The Histadrut Labor Federation on Tuesday threatened to declare a general labor dispute in the South if a solution is not found to the issue of layoffs at Israel Chemicals plant.
The dispute would open the legal door to a general strike in the South within two weeks.
The Histadrut has been ramping up pressure on Israel Chemicals, one of Israel's largest publicly traded companies, over its intention to lay off 140 workers from Israel's Bromide plant and another 135 at the Dead Sea Works. It has started to make good on its threats to "shut down the South," holding demonstrations in Arad, Dimona and Beersheba this week.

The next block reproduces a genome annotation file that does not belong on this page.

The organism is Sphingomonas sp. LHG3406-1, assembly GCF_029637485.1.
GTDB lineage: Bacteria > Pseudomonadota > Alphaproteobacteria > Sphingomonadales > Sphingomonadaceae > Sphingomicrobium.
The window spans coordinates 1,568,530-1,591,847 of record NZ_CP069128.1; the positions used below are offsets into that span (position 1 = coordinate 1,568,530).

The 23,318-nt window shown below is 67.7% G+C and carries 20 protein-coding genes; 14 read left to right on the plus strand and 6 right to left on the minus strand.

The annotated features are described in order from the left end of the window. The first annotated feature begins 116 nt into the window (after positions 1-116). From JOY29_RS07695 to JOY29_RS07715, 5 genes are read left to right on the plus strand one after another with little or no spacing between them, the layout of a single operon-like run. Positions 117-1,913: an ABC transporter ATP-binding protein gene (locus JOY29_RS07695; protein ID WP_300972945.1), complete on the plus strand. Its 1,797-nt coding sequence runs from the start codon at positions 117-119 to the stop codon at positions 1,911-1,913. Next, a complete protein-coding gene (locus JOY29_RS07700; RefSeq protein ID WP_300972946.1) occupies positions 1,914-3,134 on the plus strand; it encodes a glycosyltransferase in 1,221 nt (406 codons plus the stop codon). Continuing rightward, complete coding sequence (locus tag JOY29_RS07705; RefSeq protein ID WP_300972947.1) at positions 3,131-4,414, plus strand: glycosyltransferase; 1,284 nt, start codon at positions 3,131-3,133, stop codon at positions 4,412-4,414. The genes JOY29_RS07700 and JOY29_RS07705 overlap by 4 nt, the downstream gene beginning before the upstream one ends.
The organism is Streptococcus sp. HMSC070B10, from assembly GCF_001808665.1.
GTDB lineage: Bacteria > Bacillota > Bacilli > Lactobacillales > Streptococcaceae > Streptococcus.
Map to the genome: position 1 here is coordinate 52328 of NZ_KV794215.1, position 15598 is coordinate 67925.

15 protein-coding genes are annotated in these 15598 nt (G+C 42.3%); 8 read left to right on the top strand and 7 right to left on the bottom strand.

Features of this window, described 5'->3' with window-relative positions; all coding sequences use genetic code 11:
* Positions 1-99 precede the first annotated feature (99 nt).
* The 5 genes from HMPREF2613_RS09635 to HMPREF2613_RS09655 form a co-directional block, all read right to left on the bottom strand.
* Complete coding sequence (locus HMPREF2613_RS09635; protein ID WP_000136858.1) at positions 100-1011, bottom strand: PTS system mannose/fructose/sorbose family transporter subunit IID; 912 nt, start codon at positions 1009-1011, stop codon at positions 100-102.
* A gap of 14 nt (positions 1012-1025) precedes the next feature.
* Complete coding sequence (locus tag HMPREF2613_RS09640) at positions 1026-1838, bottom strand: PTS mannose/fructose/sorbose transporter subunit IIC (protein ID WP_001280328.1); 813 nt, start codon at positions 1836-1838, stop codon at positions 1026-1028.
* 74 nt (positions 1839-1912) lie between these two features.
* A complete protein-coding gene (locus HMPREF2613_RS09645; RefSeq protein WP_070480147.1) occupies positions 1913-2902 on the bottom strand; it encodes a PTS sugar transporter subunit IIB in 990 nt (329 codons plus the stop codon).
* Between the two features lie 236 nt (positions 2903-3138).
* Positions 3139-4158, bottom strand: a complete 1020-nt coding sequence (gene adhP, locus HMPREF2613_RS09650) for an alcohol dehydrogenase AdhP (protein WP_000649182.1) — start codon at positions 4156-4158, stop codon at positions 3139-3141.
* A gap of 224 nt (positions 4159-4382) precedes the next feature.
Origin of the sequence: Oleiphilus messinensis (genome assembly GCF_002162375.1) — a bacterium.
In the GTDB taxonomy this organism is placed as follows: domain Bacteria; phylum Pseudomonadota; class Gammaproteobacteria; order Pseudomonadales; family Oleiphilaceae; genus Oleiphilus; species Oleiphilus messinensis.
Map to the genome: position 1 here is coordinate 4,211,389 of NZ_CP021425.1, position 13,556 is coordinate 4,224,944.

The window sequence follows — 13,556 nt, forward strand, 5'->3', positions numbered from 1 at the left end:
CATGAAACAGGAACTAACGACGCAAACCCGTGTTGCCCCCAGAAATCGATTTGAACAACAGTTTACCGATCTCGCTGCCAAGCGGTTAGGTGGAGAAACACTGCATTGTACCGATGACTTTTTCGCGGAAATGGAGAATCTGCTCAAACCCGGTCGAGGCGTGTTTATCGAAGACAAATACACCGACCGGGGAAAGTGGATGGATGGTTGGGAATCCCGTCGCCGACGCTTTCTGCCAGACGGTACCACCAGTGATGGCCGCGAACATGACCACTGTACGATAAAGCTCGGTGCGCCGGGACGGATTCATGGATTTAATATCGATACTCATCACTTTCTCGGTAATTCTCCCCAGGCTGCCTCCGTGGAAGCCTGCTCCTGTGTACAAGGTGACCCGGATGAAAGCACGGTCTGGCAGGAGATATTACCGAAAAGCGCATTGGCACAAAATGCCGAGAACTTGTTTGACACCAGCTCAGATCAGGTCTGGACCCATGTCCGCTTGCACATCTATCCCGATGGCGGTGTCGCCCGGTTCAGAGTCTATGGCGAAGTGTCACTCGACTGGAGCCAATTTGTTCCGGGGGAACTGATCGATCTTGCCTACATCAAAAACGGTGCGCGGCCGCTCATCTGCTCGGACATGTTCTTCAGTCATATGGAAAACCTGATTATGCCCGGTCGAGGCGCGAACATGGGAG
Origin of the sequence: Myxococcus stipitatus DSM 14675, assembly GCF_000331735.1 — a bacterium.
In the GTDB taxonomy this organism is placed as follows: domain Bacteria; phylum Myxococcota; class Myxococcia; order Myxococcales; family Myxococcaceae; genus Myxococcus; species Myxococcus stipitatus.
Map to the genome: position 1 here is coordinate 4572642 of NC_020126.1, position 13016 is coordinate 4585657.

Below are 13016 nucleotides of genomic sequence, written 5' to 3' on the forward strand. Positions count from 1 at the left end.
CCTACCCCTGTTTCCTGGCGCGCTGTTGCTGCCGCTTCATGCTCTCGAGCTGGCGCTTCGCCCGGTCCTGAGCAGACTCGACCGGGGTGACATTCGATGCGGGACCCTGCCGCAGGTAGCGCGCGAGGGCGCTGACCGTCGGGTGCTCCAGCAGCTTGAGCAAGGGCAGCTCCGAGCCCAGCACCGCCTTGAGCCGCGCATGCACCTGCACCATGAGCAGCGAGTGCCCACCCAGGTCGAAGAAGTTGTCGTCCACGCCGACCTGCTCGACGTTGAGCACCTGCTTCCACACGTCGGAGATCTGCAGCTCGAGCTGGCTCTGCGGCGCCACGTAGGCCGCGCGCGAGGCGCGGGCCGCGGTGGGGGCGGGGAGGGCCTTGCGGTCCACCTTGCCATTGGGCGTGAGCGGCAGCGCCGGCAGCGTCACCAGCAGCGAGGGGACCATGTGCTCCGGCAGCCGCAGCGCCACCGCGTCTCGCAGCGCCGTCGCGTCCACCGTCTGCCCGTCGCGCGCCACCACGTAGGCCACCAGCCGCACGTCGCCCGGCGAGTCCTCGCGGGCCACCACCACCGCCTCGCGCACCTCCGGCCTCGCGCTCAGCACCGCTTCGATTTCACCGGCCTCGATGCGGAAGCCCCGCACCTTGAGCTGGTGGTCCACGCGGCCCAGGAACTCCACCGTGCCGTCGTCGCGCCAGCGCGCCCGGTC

Israel Chemicals says the layoffs are a necessary step to ensure profitability at loss-making plants such as the Bromides plant, and says it has offered the fired workers over 55 comfortable early retirement packages and the remainder severances that go well beyond the legal limit.
The Histadrut insists that a company making NIS 3 billion in profit can find ways to keep a few hundred employees on the books.